2. Wadsworth Colman C., Perlmutter D. (2005). The Better Brain Book. Kindle Edition 
3. Embry, A. (July 7th 2010).  PDF: New Studies Show the MS Drugs Don’t Slow Progression. 4. Retrieved on 10.07.2012 from 
5. Guyton, A.C., Hall, J.E. (2006). Textbook of Medical Physiology. Philadelphia: Elsevier 
6. Saunders Hyman M. , Baker, S.M., Jones, D.S. (2010). Functional Medicine and Biochemical Individuality: A Paradigm Shift in Medicine. In Jones, D.S., Quinn, S. Textbook of Functional Medicine, pp. 55-60. Gig Harbour: The Institute Of Functional Medicine 
7. Lamb, J.J. (2012). Homeostasis: A dynamic Balance, In Jones, D.S., Quinn, S. Textbook of Functional Medicine, pp.93-96. Gig Harbour: The Institute Of Functional Medicine 
8. Lezak, M.D., Howieson, D.B., &Loring, D.W. (2004). Neuropsychological assessment (4th ed.). New York: Oxford University Press 
9. Liska, D.,Lukaczer, D. (2010).  Web-like interconnections of physiological Symptoms.  In Jones, D.S., Quinn, S., Textbook of Functional Medicine, pp.97-99. Gig Harbour: The Institute Of Functional Medicine 
10. Liska, D.A., Quinn, S., Lukascer, D., Jones, D.S., Lerman, R.H(2006). Clinical Nutrition: A Functional Approach. 2cond Edition. Gig Harbour: Institute Of Functional Medicine 
11. Runow, K.D. (2011). Der Darm denkt mit (The GI thinks). Munich: Südwest Verlag, Random House 
12. Runow, K. D. (2012). Wenn Gifte auf die Nerven gehen (When Toxins attack Nerves). Munich: Südwest Verlag, Random House 
13. Sult, T. (2010). Digestion and Absorbtion. In Jones, D.S., Quinn, S.,Textbook of Functional Medicine, pp.435-444. Gig Harbour: The Institute Of Functional Medicine 
14. Szent-Györgyl, A. (1988). To see what everyone has seen, to think what no one has thought. Bio Bull, p.193 
15. Tatum, J. (2010). Psychosocial influences. In Jones, D.S., Quinn, S., Textbook of Functional Medicine, pp.137-140. The Institute Of Functional Medicine 
16. Vasquez, A., (2010). Organ System Function and the Underlying Mechanisms: The Interconnected Web. In Jones, D.S., Quinn, S., Textbook of Functional Medicine, pp.99-103. Gig Harbour: The Institute Of Functional Medicine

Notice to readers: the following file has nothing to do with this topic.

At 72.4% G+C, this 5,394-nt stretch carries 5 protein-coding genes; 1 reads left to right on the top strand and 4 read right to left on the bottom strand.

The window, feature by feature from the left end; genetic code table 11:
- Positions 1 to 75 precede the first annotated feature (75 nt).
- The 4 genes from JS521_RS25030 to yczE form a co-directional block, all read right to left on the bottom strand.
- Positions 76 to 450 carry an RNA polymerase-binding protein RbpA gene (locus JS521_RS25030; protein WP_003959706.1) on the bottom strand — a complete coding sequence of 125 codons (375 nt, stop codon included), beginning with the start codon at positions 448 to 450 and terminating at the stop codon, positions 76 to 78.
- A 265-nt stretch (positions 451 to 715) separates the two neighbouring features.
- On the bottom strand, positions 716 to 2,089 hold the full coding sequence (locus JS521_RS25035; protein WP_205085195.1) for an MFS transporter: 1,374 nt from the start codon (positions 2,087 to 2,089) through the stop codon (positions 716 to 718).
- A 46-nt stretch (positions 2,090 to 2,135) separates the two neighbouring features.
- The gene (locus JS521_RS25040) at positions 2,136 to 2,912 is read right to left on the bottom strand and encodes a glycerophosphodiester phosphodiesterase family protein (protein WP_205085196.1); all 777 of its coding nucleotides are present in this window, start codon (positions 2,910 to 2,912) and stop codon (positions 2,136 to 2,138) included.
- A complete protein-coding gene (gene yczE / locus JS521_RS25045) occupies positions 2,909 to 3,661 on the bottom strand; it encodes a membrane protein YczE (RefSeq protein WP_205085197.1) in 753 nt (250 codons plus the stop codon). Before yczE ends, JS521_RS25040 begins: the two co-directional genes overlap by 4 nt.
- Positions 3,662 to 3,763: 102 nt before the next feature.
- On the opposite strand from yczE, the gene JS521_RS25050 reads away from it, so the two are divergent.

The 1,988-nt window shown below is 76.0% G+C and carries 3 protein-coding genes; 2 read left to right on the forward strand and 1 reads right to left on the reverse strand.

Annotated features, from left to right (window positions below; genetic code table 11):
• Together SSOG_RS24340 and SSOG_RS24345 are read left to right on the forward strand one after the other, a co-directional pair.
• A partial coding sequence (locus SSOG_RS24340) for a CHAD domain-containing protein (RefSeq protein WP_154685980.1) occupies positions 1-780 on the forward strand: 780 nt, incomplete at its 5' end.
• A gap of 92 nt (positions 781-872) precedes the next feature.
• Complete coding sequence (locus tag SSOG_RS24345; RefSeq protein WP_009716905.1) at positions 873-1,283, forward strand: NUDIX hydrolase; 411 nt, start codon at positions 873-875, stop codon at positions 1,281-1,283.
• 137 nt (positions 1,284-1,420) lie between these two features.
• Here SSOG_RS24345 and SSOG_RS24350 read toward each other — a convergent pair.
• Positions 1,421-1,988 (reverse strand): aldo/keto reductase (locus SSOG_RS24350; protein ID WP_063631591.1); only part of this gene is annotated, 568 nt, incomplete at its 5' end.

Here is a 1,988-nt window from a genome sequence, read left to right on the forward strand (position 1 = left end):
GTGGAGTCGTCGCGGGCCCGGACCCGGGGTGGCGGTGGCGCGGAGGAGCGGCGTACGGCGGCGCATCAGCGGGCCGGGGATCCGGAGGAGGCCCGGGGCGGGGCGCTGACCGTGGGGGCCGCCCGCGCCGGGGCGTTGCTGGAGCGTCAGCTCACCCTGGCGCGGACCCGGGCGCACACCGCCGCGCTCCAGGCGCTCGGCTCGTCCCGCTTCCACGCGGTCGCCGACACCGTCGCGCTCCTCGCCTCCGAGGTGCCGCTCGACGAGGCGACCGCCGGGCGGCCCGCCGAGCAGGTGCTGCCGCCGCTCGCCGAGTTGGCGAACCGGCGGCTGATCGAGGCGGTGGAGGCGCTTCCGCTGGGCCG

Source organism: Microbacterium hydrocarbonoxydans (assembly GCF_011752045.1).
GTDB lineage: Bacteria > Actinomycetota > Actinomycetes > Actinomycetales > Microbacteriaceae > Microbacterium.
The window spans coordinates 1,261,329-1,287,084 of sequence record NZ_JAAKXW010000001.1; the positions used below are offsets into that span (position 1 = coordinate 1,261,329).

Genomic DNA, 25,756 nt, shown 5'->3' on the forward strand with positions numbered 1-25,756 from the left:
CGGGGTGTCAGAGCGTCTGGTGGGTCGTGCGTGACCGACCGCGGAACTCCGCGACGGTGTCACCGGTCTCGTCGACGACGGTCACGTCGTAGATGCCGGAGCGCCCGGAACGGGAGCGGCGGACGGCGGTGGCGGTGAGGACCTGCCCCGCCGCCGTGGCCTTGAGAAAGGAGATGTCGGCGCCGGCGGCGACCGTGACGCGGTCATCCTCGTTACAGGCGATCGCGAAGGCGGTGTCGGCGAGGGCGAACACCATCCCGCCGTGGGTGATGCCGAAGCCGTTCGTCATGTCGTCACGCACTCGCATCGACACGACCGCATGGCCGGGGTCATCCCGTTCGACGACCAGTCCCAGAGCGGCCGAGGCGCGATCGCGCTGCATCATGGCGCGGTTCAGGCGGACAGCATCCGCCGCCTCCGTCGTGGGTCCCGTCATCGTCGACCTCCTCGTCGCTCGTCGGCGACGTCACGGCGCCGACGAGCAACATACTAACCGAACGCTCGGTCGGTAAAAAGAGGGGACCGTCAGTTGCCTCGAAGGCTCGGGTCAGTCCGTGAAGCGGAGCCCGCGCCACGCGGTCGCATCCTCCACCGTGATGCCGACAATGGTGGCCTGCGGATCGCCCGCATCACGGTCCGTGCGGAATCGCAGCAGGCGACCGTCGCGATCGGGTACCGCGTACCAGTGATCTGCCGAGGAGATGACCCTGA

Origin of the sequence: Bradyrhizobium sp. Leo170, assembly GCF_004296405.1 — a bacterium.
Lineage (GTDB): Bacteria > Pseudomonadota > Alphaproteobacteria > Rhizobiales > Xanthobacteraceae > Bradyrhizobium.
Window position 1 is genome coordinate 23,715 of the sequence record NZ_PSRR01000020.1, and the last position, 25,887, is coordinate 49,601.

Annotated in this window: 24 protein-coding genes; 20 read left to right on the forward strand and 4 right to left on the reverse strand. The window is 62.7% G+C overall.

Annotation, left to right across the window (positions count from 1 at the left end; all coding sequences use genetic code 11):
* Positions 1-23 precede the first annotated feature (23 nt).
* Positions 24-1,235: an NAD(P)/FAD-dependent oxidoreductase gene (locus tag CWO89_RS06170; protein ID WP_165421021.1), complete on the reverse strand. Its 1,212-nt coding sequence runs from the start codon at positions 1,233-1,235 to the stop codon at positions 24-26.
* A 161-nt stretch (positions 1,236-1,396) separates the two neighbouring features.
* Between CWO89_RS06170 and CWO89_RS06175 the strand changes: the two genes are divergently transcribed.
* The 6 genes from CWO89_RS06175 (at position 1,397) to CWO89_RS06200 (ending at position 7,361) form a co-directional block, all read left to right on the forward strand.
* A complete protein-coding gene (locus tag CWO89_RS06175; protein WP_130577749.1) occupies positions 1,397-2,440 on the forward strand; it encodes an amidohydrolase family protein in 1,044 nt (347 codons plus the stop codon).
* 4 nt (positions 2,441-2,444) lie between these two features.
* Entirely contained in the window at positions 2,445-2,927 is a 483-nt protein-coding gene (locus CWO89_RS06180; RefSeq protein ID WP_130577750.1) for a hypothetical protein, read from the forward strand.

17. Wolf, R., (2011). The Paleo Solution: The Original Human Diet. Kindle Edition 

Lunch Bar 2

Often moms and dads looking for gluten or grain-free alternatives ask us what to include in their kids lunch boxes. In a recent blog post for CapeTownKids we explained Why the Lunch Bar shouldn’t be in the Lunchbox. 

It’s time to use some common sense.. non – fortified, added,
pasteurised, aromatised, colourised and flavourised. Good old
vegetables, fruit , meat, nuts and full fat dairy products are nothing
to be afraid or be ashamed of when having it in the lunchbox.

Especially if your kids suffer from allergies, asthma or eczema we strongly recommend you begin adapting a Paleo lifestyle according to ThinkFood00 (avoiding grains, dairy, legumes, sugar, processed foods and all chemicals). 
This post should give you

Leaking Brain or Leaky Gut? Part 2 – Communication Failure

Considering the evolution of memory in the most basic terms would look something like this: 
Stimuli (internal or external) –> attention/ focus –> info relay and selective processing (electro-chemical fluctuations, structural cell/ membrane, nucleus changes) –> cortex storage and/ or consolidation –> response and execution/ action. 

A system of overlap, integration and symbiosis, signal transduction being its most functional element. 

The groundwork: A failure to communicate 

To put it simply, a behaviour or cognitive process is based on a conscious or subconscious experience. The experience is encoded via learning, turning into memory. Memory enables optimal attentional focus as well as selective attention, which in turn relies heavily on reward-behaviour or expectancy/ fulfillment aptitude. Stimuli as well as attentional function (critical for memory and in turn reliant upon it) depend on physical capability, e.g. whether adequate energy requirements are met (for cell function and execution), inferring the optimal functioning of neurotransmitters and their environment or signal pathways (proteins, amino acids, hormones). 

If neither requirements are met or functional outcomes are mislead, our signaling pathways malfunction or stop and the system communication breaks down, much the same as a car without petrol.